The ceasefire between Irish republicans and British forces that began at noon, July 11, 1921, staunched two and a half years of bloodshed. The truce, announced days earlier, headlined the front pages of American newspapers.
“Peace was settling over Ireland today,” United Press wrote in a July 9 story from Dublin. “For the first time since the Easter rebellion of 1916, hostilities were actually dying down, under the truce signed between the Sinn Feiners and representatives of the British government.”Multiple dispatches in the Evening Herald (Shenandoah, Pa.), July 9, 1921.
The truce came as a relief to the four-month-old administration of U.S. President Warren G. Harding and “reduced both the pressure on the State Department to act on Irish matters and the temperature of the U.S.-British relationship,” historian Bernadette Whelan wrote. “The majority of the U.S. press, public, politicians, and Catholic Church welcomed the truce.”Whelan, Bernadette, United States Foreign Policy and Ireland: From Empire to Independence, 1913-29. Four Courts Press, Dublin, 2006, Ch. 9, p. 349.
Typical of foreign news coverage 100 years ago, United Press reported on commentary from local papers. “The London press was jubilant today in its comment on the Irish truce,” the wire service reported. It also quoted the Dublin-based Freeman’s Journal, which wrote the truce “raises hopes in the hearts of the people which have not been felt for many months.”
Other wire services filed multiple dispatches from both capitals. These July 11 ledes from the Associated Press are typical:Multiple dispatches in the Brooklyn (N.Y) Daily Eagle, July 11, 1921.
London: Eamonn de Valera will come to London on Thursday of this week for his conference with Prime Minister Lloyd George to discuss the basis of a settlement of the Irish problem.
Dublin: The truce in Ireland, agreed upon by Government officials and Republican leaders pending peace negotiations, went into effect at noon today.
The Hearst-owned International News Service also reported from Dublin:
The armistice between the Irish Republican army and the British crown forces is now officially in effect in Ireland. Armistice celebrations were held here and elsewhere in Southern Ireland. There were frequent toast to ‘the future of Ireland.'”Irish Truce In Effect As Police Now Patrol Streets Weaponless”, The Washington (D.C.) Times, July 11, 1921.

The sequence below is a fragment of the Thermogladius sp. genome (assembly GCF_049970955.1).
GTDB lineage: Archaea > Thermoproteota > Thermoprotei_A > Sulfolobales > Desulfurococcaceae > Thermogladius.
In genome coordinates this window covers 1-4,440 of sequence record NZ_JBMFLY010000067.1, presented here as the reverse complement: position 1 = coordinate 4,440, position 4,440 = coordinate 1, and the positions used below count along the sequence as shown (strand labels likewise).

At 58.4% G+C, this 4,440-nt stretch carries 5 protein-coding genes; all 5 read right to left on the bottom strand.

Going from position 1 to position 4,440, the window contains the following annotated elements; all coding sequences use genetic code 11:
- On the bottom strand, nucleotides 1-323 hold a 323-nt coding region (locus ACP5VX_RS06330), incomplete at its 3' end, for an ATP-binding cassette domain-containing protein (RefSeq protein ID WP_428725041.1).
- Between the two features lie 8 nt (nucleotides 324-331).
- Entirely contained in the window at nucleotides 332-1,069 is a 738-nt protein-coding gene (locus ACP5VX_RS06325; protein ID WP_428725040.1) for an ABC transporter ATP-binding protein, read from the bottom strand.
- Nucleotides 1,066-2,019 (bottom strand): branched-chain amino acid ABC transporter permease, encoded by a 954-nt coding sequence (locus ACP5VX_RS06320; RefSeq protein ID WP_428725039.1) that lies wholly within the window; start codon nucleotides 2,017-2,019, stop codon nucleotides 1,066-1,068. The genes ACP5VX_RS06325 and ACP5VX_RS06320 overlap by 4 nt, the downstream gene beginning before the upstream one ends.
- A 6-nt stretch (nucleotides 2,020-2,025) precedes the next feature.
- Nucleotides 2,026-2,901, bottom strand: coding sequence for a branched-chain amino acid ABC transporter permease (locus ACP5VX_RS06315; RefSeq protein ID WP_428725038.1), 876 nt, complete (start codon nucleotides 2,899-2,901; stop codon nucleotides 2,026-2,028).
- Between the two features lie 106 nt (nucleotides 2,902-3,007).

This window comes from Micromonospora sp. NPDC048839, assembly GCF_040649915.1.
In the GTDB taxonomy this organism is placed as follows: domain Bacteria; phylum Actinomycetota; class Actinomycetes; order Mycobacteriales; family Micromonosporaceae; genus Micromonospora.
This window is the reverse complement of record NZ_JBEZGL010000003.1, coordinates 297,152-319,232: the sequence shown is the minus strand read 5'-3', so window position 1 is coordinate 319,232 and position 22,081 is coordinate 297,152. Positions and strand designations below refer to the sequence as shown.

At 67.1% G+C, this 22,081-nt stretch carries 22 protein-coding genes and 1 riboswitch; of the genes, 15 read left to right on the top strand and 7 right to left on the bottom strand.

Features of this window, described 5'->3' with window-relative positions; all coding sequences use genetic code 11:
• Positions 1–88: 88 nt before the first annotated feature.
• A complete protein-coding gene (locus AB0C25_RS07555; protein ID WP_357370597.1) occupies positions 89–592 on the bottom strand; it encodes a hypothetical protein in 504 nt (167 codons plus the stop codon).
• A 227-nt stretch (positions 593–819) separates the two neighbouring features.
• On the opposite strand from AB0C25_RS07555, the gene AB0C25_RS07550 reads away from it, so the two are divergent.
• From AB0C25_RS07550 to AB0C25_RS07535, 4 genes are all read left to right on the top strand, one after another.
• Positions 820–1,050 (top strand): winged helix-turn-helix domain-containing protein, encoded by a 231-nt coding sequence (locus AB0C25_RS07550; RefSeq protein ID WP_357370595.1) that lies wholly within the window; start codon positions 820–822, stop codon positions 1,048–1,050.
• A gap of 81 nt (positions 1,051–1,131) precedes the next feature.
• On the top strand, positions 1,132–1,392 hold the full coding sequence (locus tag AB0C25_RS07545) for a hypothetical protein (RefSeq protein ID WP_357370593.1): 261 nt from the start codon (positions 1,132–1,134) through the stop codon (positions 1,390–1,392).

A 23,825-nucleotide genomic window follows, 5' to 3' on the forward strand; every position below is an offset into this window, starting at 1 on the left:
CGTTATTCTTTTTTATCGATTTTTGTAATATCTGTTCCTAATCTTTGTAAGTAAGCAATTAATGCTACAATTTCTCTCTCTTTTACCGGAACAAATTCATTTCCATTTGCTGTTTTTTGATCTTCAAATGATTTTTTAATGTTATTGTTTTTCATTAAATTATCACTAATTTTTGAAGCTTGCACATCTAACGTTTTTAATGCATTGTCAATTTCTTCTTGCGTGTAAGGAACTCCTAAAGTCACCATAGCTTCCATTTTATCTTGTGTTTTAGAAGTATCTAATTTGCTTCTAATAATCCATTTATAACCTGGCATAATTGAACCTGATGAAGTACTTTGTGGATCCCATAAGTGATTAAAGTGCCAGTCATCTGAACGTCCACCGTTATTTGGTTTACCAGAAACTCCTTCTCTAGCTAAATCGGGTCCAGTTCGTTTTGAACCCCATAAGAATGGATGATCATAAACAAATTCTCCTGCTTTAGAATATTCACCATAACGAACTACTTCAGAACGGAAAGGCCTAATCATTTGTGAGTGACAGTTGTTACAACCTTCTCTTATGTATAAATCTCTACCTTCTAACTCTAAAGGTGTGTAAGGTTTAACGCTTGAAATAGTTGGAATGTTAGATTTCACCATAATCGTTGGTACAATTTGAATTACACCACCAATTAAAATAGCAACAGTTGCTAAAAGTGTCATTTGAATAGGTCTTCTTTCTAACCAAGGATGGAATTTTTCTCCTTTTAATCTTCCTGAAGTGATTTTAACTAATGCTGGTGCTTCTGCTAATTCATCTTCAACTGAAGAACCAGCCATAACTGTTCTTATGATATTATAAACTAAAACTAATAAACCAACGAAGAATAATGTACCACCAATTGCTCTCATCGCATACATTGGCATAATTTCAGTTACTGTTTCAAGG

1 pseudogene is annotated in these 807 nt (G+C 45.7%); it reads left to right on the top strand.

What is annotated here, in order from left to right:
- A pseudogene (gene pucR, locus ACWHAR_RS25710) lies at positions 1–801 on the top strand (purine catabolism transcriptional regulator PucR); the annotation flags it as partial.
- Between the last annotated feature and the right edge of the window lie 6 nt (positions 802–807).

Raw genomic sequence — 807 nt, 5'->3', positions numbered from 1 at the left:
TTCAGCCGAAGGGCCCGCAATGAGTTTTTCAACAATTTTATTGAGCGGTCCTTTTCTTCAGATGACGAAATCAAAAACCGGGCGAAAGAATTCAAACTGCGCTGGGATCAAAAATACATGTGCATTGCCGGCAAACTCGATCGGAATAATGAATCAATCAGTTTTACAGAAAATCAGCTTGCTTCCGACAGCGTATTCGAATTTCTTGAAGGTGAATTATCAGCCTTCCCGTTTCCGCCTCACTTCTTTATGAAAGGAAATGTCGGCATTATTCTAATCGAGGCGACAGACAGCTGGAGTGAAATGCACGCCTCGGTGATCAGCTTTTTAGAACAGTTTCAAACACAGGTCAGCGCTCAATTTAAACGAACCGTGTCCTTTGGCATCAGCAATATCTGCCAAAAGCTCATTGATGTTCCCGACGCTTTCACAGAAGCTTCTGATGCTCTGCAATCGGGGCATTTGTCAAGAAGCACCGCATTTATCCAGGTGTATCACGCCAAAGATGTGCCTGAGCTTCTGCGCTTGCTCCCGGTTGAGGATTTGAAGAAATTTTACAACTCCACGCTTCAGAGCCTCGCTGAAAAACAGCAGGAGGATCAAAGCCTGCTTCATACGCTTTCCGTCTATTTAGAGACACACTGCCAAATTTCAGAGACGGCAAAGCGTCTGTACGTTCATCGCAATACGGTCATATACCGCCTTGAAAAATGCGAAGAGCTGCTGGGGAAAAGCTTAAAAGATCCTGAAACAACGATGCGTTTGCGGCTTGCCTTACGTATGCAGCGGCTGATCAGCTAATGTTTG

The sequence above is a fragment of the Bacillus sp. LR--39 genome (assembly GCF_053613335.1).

The Evening World in New York City editorialized the truce represented “an auspicious beginning of what may prove the most momentous week in Ireland’s history.” The Pulitzer-owned paper condemned “the Belfast Orange newspapers” for sounding “an irreconcilable note.””Truce In Ireland”, Evening World (New York, N.Y.), July 11, 1921. The second day of the truce got tangled in the usual sectarian troubles of annual July 12 Orange Order marches in Northern Ireland, partitioned a month earlier from the rest of the island. I’ll explore that in the next post.
Later this month I will post examples of Irish-American and Catholic press coverage of the truce. See earlier work from my American Reporting of Irish Independence centenary series.
|↑1||Multiple dispatches in the Evening Herald (Shenandoah, Pa.), July 9, 1921.|
|↑2||Whelan, Bernadette, United States Foreign Policy and Ireland: From Empire to Independence, 1913-29. Four Courts Press, Dublin, 2006, Ch. 9, p. 349.|
|↑3||Multiple dispatches in the Brooklyn (N.Y) Daily Eagle, July 11, 1921.|
|↑4||”Irish Truce In Effect As Police Now Patrol Streets Weaponless”, The Washington (D.C.) Times, July 11, 1921.|
|↑5||”Truce In Ireland”, Evening World (New York, N.Y.), July 11, 1921.|